The graphics drivers for the Intel HD Graphics on Linux are currently in an unfortunate state and the deinterlacing is not really working as it’s supposed to work. Thus the alternative is to use CPU for performing the deinterlacing. This works ok for SD content, but for content broadcast in interlaced HD format (1080i) the feeble CPU in the NUC is not able to handle the deinterlacing. Only the plain BOB works, but that provides a jittery image.
Another, rather annoying issue with the software deinterlacing is that you need to enable the option Video – Acceleration – Use SW Filter for VAAPI and then you can choose even Yadif as deinterlacing method (Yadif equals to Deinterlace method De-interlace in the settings) which provides the best result and this is fine for the SD content. However, when you try to play non-interlaced 1080p content, the SW filter option will consume CPU even if there is no deinterlacing to be done. Thus you need to switch off that option if starting to watch a 1080p video.
Again, deinterlacing is probably only an issue if you are watching live TV with your HTPC. Almost all streamed content is in progressive mode and does not need to be deinterlaced. It seems that some work is being done to enable hardware accelerated deinterlacing on the Intel GPUs, so this situation might improve in future.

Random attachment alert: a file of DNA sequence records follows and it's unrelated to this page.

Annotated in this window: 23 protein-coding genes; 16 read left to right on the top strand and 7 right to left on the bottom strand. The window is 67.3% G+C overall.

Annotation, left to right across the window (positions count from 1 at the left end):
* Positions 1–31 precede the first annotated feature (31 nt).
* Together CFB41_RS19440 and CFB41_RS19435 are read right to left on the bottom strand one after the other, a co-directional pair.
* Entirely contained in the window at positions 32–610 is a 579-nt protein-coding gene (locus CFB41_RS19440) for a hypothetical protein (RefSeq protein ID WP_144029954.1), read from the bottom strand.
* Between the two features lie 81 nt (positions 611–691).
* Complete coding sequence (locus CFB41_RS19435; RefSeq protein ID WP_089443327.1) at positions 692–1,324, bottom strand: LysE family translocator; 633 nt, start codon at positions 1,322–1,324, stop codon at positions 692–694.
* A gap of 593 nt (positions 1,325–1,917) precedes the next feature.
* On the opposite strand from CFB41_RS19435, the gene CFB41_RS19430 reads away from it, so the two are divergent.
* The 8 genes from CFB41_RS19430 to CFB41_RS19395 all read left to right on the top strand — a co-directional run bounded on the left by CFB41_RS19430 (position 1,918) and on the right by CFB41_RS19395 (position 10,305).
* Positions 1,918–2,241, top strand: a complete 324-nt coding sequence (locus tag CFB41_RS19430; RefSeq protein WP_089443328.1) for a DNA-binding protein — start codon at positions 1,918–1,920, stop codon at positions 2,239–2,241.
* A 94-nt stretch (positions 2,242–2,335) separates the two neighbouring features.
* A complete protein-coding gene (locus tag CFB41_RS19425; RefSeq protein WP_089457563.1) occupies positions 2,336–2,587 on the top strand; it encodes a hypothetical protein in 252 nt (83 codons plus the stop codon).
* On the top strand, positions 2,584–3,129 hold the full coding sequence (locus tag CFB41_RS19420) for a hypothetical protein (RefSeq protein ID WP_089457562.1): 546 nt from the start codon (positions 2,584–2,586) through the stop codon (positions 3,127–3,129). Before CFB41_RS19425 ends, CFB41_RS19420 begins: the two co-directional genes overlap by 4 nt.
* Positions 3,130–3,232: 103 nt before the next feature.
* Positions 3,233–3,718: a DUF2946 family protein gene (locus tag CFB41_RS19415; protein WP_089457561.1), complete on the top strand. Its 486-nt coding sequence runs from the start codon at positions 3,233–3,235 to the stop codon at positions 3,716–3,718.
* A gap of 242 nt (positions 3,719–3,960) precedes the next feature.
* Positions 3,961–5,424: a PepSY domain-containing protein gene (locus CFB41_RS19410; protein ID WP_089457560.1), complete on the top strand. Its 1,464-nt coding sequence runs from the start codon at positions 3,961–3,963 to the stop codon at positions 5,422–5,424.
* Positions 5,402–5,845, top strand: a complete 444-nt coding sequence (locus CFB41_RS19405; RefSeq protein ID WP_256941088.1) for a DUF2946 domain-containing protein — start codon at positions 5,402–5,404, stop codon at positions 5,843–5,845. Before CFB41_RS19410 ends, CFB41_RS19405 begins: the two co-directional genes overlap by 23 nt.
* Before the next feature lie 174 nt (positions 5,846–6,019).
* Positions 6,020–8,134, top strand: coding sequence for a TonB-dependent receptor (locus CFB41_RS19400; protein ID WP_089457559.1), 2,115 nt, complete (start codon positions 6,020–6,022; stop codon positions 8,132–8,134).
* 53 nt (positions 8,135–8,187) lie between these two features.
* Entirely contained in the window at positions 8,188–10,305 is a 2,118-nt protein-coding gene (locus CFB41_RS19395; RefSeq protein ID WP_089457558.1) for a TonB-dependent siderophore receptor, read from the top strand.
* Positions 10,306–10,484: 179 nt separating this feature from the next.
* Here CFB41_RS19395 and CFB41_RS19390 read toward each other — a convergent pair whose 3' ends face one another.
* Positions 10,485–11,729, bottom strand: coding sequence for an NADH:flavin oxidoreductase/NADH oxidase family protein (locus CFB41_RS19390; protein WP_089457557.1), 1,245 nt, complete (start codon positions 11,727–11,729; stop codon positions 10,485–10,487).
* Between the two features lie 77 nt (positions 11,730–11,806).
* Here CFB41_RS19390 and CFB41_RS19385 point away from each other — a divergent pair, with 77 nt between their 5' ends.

I’ve successfully installed Tvheadend and watching SD live TV content is not a problem. Interlaced HD TV probably is an issue due to the interlacing woes mentioned above.
The fanless NUC DE3815TYKHE surprised me with its lively performance in the menus and good performance when playing full HD videos. It is totally silent and you do not need to add any storage media as there’s an intenal eMMC storage built in. It’s significantly faster than a Raspberry Pi for example (but that’s an unfair comparison) and OpenELEC works smoothly out of the box on it (version 4.0.2 or newer required).
On the other hand both of the Bay Trail NUCs suffer from having only 4 execution units in their GPU. The DE3815TYKHE model reviewed here gets hit even more, as the GPU is only clocked at 400 MHz vs. the 756 MHz that the DN2820FYKH model does. As a result the upscaling and deinterlacing functionality with the current drivers leaves something to be desired. The same situation applies to all Bay Trail motherboards currently.
Considering that the DE3815TYKHE is sold for more or less the same price as the other Bay Trail NUC DN2820FYKH, I’d say unless you really desperately want a fanless system, go for the DN2820FYKH. Better yet, go for an i3 model and you don’t need to ever worry about upscaling or deinterlacing. Don’t get me wrong, this NUC is a fine small PC, but you should be aware of its limitations. Another fanless option is the Gigabyte BRIX with N2807 processor.